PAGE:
Les individus réagissent différemment à l’environnement physique qui les entourent. Leur comportement peut être positif ce qui est appelé « approach » ou de façon négative « avoidance ».  Ce comportement/ réaction va refléter l’expérience ressenti par le client lors de son séjour à l’hôtel par exemple.

Forgas (1979) suggests that environmental variables such as propinquity, seating arrangements, size, and flexibility can define the possibilities and limits of social episodes, such as those between and among customers and employees.

Behaviors such as small group interaction, friendship formation, participation, aggression, withdrawal, and helping have all been shown to be influenced by environmental conditions (Holahan 1982).

Examples are again abundant in actual service settings. Even casual observation of a Club Med facility confirms that the highly complex setting is designed to encourage social interaction among and between guests and employees. Seating arrangements and the food preparation process at Benihana restaurants similarly encourage interactions among total strangers, as well as contact between patrons and the Japanese chef who prepares their meals in full view.

Nous remarquons que des variables environnementales telles que la proximité, la disposition des sièges, la taille et la flexibilité peuvent définir les possibilités et les limites tels que celles entre les clients et les employés. Elles peuvent également  favorisé l’interaction entre les différents clients.

the perceived servicescape may elicit cognitive responses (Golledge 1987; Kaplan and Kaplan 1982; Rapoport 1982), influencing people’s beliefs about a place and their beliefs about the people and products found in that place. In that sense, the environment can be viewed as a form of nonverbal communication (Broadbent, Bunt, and Jencks 1980; Rapoport 1982), imparting meaning through what Ruesch and Kees (1956) called “object language.”

In addition to influencing cognitions, the perceived servicescape may elicit emotional responses that in turn influence behaviors. In a long stream of research, Mehrabian and Russell and their colleagues have programmatically explored emotional responses to environments (e.g., Mehrabian and Russell 1974; Russell and Lanius 1984; Russell and Pratt 1980; Russell and Snodgrass 1987). Through their research they have concluded that the emotion-eliciting qualities of environments are captured by two dimensions: pleasure-displeasure and degree of arousal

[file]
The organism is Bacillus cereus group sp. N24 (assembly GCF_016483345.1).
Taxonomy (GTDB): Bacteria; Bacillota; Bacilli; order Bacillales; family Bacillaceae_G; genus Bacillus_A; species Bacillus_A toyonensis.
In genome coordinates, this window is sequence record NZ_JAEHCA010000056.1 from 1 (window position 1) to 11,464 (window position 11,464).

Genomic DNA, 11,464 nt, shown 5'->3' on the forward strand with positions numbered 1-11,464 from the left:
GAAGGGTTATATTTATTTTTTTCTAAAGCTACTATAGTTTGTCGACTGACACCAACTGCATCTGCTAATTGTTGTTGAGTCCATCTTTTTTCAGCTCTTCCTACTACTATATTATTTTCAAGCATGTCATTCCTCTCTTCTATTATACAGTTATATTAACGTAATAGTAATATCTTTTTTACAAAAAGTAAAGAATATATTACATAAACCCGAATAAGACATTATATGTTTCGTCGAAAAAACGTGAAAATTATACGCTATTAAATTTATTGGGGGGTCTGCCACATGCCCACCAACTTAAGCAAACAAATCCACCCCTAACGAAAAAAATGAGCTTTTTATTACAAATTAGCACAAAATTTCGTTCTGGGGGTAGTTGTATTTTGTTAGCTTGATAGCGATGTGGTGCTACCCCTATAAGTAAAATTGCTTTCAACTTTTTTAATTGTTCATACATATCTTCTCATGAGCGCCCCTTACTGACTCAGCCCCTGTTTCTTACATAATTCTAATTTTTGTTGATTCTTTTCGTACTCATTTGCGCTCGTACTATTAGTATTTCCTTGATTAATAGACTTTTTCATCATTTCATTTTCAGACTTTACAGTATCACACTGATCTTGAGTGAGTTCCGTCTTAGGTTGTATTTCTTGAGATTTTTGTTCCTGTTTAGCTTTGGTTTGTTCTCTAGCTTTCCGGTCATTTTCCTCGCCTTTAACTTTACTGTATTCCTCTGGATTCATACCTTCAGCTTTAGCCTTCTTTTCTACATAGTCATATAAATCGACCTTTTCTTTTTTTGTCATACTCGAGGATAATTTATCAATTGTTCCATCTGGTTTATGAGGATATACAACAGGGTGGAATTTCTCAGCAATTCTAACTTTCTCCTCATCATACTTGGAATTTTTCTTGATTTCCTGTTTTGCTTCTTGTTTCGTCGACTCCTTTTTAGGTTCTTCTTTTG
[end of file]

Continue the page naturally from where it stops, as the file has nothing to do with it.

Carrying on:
Research also suggests that emotional responses to the environment may be transferred to people and/or objects within the environment (Maslow and Mintz 1956; Mintz 1956; Obermiller and Bitner 1984).

Kaplan (1987) concluded that preference for or liking of a particular environment can be predicted by three environmental dimensions: complexity, mystery, and coherence

Cette influence de l’environnement physique sur les individus est une forme de communication non verbale. Elle peut, ainsi, susciter des réactions émotionnelles qui peuvent être capturé en fonction de 2 dimensions : le plaisir-déplaisir et le degré d’excitation. Ainsi ces rections émotionnelles peuvent influer le comportement des individu. Nous avons également pu voir que des réactions émotionnelles peuvent être transmise à d’autres individus ou a des objets. Enfin, ces réactions peuvent être prédites grâce à 3 variables : la complexité, le mystère et la cohérence.

The perceived servicescape may also affect people in purely physiological ways. Noise that is too loud may cause physical discomfort, the temperature of a room may cause people to shiver or perspire, the air quality may make it difficult to breathe, and the glare of lighting may decrease ability to see and cause physical pain.

A complex mix of environmental features constitute the servicescape and influence internal responses and behaviors. Specifically, the dimensions of the physical surroundings include all of the objective physical factors that can be controlled by the firm to enhance (or constrain) employee and customer actions.

Many items in the physical environment serve as explicit or implicit signals that communicate about the place to its users (Becker 1977, 1981; Davis 1984; Wener 1985; Wineman 1982). Signs displayed on the exterior and interior of a structure are examples of explicit communicators

Signs have even been found to reduce perceived crowding and stress in a jail lobby setting (Wener and Kaminoff 1982).